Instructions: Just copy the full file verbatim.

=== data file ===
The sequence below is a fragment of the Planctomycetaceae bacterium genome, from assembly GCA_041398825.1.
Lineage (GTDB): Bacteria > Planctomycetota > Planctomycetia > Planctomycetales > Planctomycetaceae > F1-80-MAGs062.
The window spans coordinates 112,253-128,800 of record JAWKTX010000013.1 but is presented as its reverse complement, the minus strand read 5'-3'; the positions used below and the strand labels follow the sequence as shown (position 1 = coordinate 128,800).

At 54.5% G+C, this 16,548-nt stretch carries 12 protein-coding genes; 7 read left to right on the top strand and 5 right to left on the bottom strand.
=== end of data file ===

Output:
The sequence below is a fragment of the Planctomycetaceae bacterium genome, from assembly GCA_041398825.1.
Lineage (GTDB): Bacteria > Planctomycetota > Planctomycetia > Planctomycetales > Planctomycetaceae > F1-80-MAGs062.
The window spans coordinates 112,253-128,800 of record JAWKTX010000013.1 but is presented as its reverse complement, the minus strand read 5'-3'; the positions used below and the strand labels follow the sequence as shown (position 1 = coordinate 128,800).

At 54.5% G+C, this 16,548-nt stretch carries 12 protein-coding genes; 7 read left to right on the top strand and 5 right to left on the bottom strand.